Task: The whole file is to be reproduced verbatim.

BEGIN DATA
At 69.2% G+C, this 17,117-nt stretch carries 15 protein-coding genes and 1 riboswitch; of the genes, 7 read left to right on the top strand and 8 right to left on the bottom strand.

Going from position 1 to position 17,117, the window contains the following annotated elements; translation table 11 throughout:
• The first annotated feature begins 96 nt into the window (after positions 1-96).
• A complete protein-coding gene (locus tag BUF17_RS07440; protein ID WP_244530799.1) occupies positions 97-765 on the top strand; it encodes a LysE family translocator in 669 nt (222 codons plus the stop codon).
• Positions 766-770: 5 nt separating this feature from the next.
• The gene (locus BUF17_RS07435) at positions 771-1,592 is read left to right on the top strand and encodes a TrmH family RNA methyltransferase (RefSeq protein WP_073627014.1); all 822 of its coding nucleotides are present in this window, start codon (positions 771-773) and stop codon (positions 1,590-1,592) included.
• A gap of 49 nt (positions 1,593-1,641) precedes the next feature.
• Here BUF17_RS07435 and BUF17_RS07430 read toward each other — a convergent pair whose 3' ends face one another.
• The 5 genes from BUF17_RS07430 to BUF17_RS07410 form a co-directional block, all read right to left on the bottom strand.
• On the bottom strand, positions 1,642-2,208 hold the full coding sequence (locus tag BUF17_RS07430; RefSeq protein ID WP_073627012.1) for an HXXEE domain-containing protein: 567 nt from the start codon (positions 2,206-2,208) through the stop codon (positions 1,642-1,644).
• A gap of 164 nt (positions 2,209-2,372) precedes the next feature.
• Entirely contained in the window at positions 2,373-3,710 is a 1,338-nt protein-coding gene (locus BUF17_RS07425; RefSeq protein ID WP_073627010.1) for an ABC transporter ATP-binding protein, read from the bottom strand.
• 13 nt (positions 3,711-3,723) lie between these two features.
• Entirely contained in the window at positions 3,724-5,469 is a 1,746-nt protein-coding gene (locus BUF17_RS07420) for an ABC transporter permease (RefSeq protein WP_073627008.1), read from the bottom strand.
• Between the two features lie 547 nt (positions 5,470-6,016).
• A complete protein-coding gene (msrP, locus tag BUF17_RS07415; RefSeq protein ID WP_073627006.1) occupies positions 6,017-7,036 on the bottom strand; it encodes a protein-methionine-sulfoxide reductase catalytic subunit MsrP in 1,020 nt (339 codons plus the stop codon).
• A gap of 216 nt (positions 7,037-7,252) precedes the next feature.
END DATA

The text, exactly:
At 69.2% G+C, this 17,117-nt stretch carries 15 protein-coding genes and 1 riboswitch; of the genes, 7 read left to right on the top strand and 8 right to left on the bottom strand.

Going from position 1 to position 17,117, the window contains the following annotated elements; translation table 11 throughout:
• The first annotated feature begins 96 nt into the window (after positions 1-96).
• A complete protein-coding gene (locus tag BUF17_RS07440; protein ID WP_244530799.1) occupies positions 97-765 on the top strand; it encodes a LysE family translocator in 669 nt (222 codons plus the stop codon).
• Positions 766-770: 5 nt separating this feature from the next.
• The gene (locus BUF17_RS07435) at positions 771-1,592 is read left to right on the top strand and encodes a TrmH family RNA methyltransferase (RefSeq protein WP_073627014.1); all 822 of its coding nucleotides are present in this window, start codon (positions 771-773) and stop codon (positions 1,590-1,592) included.
• A gap of 49 nt (positions 1,593-1,641) precedes the next feature.
• Here BUF17_RS07435 and BUF17_RS07430 read toward each other — a convergent pair whose 3' ends face one another.
• The 5 genes from BUF17_RS07430 to BUF17_RS07410 form a co-directional block, all read right to left on the bottom strand.
• On the bottom strand, positions 1,642-2,208 hold the full coding sequence (locus tag BUF17_RS07430; RefSeq protein ID WP_073627012.1) for an HXXEE domain-containing protein: 567 nt from the start codon (positions 2,206-2,208) through the stop codon (positions 1,642-1,644).
• A gap of 164 nt (positions 2,209-2,372) precedes the next feature.
• Entirely contained in the window at positions 2,373-3,710 is a 1,338-nt protein-coding gene (locus BUF17_RS07425; RefSeq protein ID WP_073627010.1) for an ABC transporter ATP-binding protein, read from the bottom strand.
• 13 nt (positions 3,711-3,723) lie between these two features.
• Entirely contained in the window at positions 3,724-5,469 is a 1,746-nt protein-coding gene (locus BUF17_RS07420) for an ABC transporter permease (RefSeq protein WP_073627008.1), read from the bottom strand.
• Between the two features lie 547 nt (positions 5,470-6,016).
• A complete protein-coding gene (msrP, locus tag BUF17_RS07415; RefSeq protein ID WP_073627006.1) occupies positions 6,017-7,036 on the bottom strand; it encodes a protein-methionine-sulfoxide reductase catalytic subunit MsrP in 1,020 nt (339 codons plus the stop codon).
• A gap of 216 nt (positions 7,037-7,252) precedes the next feature.